Mon May 20 07:55am EDT
Hello, this is a feature that will run through the entire season and aims to recap the weekend’s events and boils those events down to one admittedly superficial fact or stupid opinion about each team. Feel free to complain about it.
No one is ever going to be totally happy with the ways in which the NHL's referees or officials make their decisions. We can all agree on that.
If there's a game in which neither team is whistled for a penalty, both will likely complain that the refs missed calls on the other. If there's a game in which both teams receive 10 power plays, both will complain that the referees were overly harsh in doling out discipline. No one is ever especially happy with calls that go in between those two extremes, either, because unless you win, you aren't happy. And sometimes, even when you do win, you aren't happy.
It's tough to know what, exactly, brought all this to a head in these playoffs. Alex Ovechkin complaining about a league-wide conspiracy in Game 6 after the end of Game 7; Jonathan Toews stamping his feet when his team got clobbered on home ice by its archrival; Sidney Crosby saying the league needs to institute video review for puck-over-the-glass calls; Jonathan Quick abusing officials because the Kings gave the Sharks a two-man advantage in overtime.
Doesn't it strike anyone as being a bit much?
No one likes to lose in October, let alone in the second round of the playoffs, and you might even say that the refs have made a bit of a spectacle of themselves in the last few games. The best thing a ref can do, the old saying goes, is not be noticeable, and things have admittedly gotten a bit out of hand in some instances.
But nonetheless, can you imagine the eye-rolling or outright mockery in Chicago if Henrik Zetterberg had said the same things Toews did after they got creamed in Game 1? Or the uproar if Ryan Callahan of the lionized New York Rangers had complained about a conspiracy to push the series longer? Or the furor if Joe Thornton had done what Quick did after the Sharks gave up a similar late-game 5-on-3 advantage that allowed the Kings to tie Game 1?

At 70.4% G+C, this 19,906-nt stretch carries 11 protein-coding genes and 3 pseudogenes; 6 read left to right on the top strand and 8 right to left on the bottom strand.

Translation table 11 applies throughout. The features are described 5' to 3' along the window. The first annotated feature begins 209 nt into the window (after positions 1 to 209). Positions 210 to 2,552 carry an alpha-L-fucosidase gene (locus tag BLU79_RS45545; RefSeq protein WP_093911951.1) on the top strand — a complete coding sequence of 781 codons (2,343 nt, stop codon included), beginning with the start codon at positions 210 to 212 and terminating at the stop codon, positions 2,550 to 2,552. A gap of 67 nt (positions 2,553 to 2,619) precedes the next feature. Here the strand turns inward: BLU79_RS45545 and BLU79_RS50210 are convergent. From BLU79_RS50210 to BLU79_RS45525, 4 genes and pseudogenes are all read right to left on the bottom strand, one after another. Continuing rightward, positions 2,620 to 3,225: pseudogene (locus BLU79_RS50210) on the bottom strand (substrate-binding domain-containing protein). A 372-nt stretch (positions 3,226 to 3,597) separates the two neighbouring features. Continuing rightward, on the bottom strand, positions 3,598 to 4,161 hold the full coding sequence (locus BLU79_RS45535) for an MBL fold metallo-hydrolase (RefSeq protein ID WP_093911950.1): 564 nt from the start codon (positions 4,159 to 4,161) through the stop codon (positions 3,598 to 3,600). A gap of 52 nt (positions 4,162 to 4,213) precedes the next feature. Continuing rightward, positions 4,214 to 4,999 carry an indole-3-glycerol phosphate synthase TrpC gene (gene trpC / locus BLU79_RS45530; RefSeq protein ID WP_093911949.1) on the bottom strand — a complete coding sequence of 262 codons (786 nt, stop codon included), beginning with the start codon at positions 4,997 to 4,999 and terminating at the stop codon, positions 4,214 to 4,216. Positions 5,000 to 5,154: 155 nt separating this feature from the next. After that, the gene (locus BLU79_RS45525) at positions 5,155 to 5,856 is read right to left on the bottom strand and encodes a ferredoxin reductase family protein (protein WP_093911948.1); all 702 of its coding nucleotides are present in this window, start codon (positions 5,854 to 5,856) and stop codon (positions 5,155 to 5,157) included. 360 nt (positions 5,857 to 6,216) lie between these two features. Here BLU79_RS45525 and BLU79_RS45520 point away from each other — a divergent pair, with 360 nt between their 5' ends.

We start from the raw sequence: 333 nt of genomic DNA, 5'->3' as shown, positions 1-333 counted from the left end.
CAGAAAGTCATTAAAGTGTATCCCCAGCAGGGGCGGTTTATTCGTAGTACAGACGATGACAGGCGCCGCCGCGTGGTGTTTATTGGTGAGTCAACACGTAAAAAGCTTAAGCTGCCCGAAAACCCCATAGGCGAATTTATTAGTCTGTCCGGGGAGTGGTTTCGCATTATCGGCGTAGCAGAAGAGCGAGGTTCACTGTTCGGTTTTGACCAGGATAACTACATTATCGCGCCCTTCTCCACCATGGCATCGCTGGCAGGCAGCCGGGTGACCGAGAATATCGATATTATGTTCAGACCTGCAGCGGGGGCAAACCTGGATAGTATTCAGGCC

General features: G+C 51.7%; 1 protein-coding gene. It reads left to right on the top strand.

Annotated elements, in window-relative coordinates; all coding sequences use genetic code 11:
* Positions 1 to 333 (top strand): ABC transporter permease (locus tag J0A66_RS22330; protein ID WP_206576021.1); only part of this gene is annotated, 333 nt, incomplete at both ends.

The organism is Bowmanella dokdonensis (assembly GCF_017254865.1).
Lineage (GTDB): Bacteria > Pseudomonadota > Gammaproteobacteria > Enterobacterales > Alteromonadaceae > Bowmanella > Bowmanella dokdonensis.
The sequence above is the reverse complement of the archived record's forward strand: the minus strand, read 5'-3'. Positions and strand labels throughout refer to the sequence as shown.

What it boils down to is being a sore loser.
Mon May 20 12:42am EDT
Zack Smith finishes off Matt Niskanen with the stinky leg drop.
No. 1 Star: Craig Anderson, Ottawa Senators
Anderson stopped 49 of 50 as the Senators staged a stunning comeback over the Pittsburgh Penguins, tying the game with less than a minute to go and winning it, 2-1, in double overtime.
No. 2 Star: Torey Krug, Boston Bruins
Krug's second postseason game was even better than his first. He had a two-point night in the Bruins 5-2 win, scoring again and picking up an assist. His play on the goal, kicking the puck to his stick then whipping it past Henrik Lundqvist, showed some serious veteran savvy:
Mon May 20 12:13am EDT
This one looked over.
The Ottawa Senators were staring a three-game deficit right in the face, down a goal with 90 seconds to go. Then, to make matters worse, Erik Karlsson took a slashing penalty, putting them down a man as well. But the Senators refused to go away, and a minute into the penalty, Daniel Alfredsson sneaked into the Pittsburgh zone, unmarked, and Milan Michalek found him in front of the net. Alfy sealed the deal, as Alfies often do, ending Tomas Vokoun's shutout bid and sending the game into overtimes.
Yes, overtimes. For the first time in the 2013 postseason, it took double OT for this game to produce a winner, and when it did, the Senators were back in the series. At 7:39 of the second overtime, Colin Greening banged home a loose puck to give the Sens a 2-1 victory:
And with that, the legend of the pesky Sens lives on. This team just won't go away. Pittsburgh will be left to wonder if it was their brutally lackadaisical approach to the powerplay late in regulation that cost them the lead, or destiny.
(Probably the former. But the latter makes for a nice narrative, no?)
Even after tying the game up in miraculous fashion, the Senators were nearly dealt the fatal blow numerous times. Pascal Dupuis hit a post in the first overtime. Evgeni Malkin had several terrifying forays into the Senators' end. They even survived another Pittsburgh powerplay in OT number two.
Alfredsson and Greening will get much of the credit for stealing Game 3 -- which is sort of what happens when you get your name on the scoresheet after the 59th minute -- but Craig Anderson was a deserving first star after keeping the game within stealing distance all night. The Senators' netminder stopped 49 of 50 shots in the win.